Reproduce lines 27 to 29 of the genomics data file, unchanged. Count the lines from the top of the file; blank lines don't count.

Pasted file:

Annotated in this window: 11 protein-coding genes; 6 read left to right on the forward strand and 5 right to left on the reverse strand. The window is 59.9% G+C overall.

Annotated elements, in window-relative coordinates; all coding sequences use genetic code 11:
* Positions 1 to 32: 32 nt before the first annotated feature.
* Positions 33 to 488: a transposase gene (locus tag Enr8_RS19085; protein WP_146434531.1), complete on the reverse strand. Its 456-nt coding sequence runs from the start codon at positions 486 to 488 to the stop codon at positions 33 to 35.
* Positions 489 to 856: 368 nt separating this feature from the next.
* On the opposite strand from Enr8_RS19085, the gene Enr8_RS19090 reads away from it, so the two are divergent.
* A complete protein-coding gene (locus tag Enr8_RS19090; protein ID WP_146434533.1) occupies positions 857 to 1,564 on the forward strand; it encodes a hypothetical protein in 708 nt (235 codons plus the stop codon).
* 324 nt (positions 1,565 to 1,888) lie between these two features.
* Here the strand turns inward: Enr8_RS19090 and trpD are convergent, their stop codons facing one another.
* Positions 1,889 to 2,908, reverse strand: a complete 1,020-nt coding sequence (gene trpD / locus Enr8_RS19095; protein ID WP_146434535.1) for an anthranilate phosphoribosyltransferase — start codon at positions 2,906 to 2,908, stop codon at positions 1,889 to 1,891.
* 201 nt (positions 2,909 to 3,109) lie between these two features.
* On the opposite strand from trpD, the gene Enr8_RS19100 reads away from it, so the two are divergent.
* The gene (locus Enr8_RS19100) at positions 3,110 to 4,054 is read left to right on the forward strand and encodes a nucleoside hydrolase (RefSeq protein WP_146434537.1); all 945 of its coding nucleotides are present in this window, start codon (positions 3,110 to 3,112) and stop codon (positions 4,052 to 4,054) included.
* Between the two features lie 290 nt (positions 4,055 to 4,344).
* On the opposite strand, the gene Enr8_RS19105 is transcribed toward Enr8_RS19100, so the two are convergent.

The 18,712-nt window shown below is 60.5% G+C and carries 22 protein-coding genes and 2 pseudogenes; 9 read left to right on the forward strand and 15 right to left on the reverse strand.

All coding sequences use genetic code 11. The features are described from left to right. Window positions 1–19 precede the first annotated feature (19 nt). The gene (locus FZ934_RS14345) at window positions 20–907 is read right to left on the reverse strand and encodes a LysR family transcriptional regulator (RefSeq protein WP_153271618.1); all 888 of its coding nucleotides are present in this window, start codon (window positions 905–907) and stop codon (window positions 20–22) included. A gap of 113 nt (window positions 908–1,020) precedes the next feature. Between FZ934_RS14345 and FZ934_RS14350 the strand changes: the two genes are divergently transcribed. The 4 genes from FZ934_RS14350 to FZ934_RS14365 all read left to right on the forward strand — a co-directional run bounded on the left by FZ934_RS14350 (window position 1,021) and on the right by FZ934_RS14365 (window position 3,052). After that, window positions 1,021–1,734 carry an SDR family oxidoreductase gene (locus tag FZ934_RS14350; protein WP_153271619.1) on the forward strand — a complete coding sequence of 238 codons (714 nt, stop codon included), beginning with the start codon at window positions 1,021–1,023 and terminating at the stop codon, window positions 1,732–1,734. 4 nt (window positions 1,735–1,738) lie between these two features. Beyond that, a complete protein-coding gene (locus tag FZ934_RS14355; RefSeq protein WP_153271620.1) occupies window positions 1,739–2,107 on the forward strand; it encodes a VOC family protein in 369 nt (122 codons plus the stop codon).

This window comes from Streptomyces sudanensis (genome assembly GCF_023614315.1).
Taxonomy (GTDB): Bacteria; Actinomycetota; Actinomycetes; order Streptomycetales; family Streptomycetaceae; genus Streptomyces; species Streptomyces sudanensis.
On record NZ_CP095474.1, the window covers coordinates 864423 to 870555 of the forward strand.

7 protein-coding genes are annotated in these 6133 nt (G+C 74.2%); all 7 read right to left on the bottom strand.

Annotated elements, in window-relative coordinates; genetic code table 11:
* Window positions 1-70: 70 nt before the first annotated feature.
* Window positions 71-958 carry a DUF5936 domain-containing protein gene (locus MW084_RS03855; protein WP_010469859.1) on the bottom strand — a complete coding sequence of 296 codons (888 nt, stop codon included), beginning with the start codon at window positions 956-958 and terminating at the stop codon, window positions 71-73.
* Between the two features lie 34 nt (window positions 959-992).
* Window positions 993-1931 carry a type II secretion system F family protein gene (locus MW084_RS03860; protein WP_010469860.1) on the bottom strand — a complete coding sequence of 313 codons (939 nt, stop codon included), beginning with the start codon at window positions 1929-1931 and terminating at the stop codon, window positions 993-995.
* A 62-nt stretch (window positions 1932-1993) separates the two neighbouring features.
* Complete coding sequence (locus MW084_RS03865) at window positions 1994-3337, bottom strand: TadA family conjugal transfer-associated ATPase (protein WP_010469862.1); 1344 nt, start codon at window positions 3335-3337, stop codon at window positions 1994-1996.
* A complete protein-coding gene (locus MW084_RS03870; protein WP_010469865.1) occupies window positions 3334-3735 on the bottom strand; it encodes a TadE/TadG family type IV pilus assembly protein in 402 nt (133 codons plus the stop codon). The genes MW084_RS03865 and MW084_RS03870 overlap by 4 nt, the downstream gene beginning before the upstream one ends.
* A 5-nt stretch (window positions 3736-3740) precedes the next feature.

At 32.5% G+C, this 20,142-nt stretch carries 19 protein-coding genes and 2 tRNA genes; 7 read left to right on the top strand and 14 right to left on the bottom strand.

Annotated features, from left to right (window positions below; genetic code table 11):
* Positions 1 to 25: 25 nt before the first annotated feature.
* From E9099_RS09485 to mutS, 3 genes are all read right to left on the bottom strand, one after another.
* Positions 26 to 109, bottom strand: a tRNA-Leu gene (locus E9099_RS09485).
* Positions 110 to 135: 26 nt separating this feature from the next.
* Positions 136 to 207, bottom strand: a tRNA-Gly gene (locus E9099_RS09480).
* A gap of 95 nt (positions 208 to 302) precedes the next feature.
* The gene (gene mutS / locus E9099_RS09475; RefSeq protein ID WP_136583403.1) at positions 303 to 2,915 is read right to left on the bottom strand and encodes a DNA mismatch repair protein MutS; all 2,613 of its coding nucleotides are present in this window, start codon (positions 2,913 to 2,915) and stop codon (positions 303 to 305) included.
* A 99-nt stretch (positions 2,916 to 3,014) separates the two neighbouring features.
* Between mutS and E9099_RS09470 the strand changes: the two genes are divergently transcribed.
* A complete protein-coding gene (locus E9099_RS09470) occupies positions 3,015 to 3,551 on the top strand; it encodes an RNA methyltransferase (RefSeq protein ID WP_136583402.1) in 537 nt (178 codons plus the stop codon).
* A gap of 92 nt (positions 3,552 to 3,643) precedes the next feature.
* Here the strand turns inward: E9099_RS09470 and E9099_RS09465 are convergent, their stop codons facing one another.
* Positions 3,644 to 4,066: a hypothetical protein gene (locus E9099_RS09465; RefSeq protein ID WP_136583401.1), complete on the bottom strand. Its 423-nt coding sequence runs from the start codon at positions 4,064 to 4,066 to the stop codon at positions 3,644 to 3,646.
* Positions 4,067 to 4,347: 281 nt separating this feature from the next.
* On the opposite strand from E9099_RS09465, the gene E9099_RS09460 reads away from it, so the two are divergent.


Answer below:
* A 62-nt stretch (window positions 1932-1993) separates the two neighbouring features.
* Complete coding sequence (locus MW084_RS03865) at window positions 1994-3337, bottom strand: TadA family conjugal transfer-associated ATPase (protein WP_010469862.1); 1344 nt, start codon at window positions 3335-3337, stop codon at window positions 1994-1996.
* A complete protein-coding gene (locus MW084_RS03870; protein WP_010469865.1) occupies window positions 3334-3735 on the bottom strand; it encodes a TadE/TadG family type IV pilus assembly protein in 402 nt (133 codons plus the stop codon). The genes MW084_RS03865 and MW084_RS03870 overlap by 4 nt, the downstream gene beginning before the upstream one ends.